Mayor Steve Adler will be in Washington, DC on Monday and Tuesday of next week to continue preparations for Austin’s final submission to the Department of Transportation Beyond Traffic: Smart City Challenge. The announcement of Austin’s inclusion as a finalist for the Smart City Challenge during the South by Southwest festival has energized our community, and Mayor Adler is seeking to capitalize on the momentum to realize the opportunity to become the city that shows the rest of the country how to use technology to make mobility safer, cheaper, cleaner and more effective for everyone.
“The Smart City Challenge is a rare opportunity to foster innovation where we need it most in the city that does it best,” said Mayor Adler. “No city is better suited to realize the potential of the Smart City Challenge, and no city needs the technology solutions more.”
Austin is one of seven finalist cities competing for the Department of Transportation’s $50-million Beyond Traffic: Smart Cities Challenge to create “fully integrated city that uses data, technology and creativity to shape how people and goods move in the future,” according to a DOT statement. The winning city will do this by using technology to transform urban mobility by better using data, implementing driverless vehicles, and making the use of electric vehicles more widespread, among other strategies. When the Department of Transportation announced the competition in 2015, 78 cities applied; Sec. Anthony Foxx announced the seven finalists in Austin at SXSWi. The final applications are due in late May, and the winner will be announced in June.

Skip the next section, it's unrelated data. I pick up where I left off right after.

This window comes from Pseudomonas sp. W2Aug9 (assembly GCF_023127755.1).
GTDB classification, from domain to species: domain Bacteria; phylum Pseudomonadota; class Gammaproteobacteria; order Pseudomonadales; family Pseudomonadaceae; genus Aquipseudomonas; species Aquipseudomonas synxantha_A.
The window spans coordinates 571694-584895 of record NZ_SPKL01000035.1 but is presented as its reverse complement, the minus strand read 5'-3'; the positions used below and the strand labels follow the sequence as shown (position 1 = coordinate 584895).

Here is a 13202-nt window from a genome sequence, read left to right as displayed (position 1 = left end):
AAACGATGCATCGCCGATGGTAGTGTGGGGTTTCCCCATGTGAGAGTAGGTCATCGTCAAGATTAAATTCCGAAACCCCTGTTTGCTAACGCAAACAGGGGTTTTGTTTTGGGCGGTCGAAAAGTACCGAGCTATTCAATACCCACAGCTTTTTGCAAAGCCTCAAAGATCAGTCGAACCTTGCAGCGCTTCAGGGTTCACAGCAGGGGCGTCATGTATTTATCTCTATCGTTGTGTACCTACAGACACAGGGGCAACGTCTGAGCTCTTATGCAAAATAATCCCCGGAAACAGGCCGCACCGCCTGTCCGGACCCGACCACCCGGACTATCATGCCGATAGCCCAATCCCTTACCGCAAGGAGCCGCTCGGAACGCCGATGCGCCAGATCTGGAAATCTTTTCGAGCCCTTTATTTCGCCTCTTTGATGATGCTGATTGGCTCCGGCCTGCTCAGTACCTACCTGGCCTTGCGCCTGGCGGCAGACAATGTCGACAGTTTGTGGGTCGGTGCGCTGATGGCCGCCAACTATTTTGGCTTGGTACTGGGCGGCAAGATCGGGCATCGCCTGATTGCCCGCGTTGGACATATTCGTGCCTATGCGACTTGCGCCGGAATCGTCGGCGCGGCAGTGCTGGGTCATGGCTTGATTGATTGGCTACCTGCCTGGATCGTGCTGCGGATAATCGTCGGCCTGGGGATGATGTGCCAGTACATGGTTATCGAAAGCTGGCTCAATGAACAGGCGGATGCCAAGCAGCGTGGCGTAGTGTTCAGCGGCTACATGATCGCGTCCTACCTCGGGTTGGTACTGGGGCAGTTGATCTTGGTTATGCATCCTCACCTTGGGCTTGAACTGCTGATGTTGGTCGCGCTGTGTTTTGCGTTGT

In DC, Mayor Adler has meetings scheduled with the congressional delegation, Sen. John Cornyn, the White House, representatives of Daimler North America Corp., General Motors, Ford, Continental Automotive Systems, Leidos, NXP, Amazon Web Services, the Intelligent Car Coalition, and AAA, though the Mayor’s schedule is in flux and more meetings are being added at this time.
Austin’s proposal, which is based on many projects that are currently underway, imagines using “big data” to create traffic lights that automatically adjust to weather, traffic flow, and accidents, as well as personalized, automatic traffic reports based on your commuting patterns. In the first round, Austin also proposed electrifying the city vehicle and taxi fleets, a pilot project for a driverless shuttle bus at the airport, as well as one-stop-shopping transportation hubs and mobility passes.
“Austin has a mobility problem, but we also have advantages – a leading tech sector, a creative culture, a commitment to innovation, a vibrant economy, and a fierce sense of who we are – that few other cities in the world have,” said Mayor Adler. “Winning the Smart Cities Challenge would help us implement these technological innovations faster, bigger, and better, but win or lose, we’re doing this. Innovation is in our DNA in Austin, and we desperately need the solutions that innovation can bring.”
This week, Mayor Adler attended the World Economic Forum meeting in San Diego on transformation in urban mobility. DOT Sec. Anthony Foxx provided an update on the Smart City Challenge, and many of the mayors of the seven finalists cities also attended.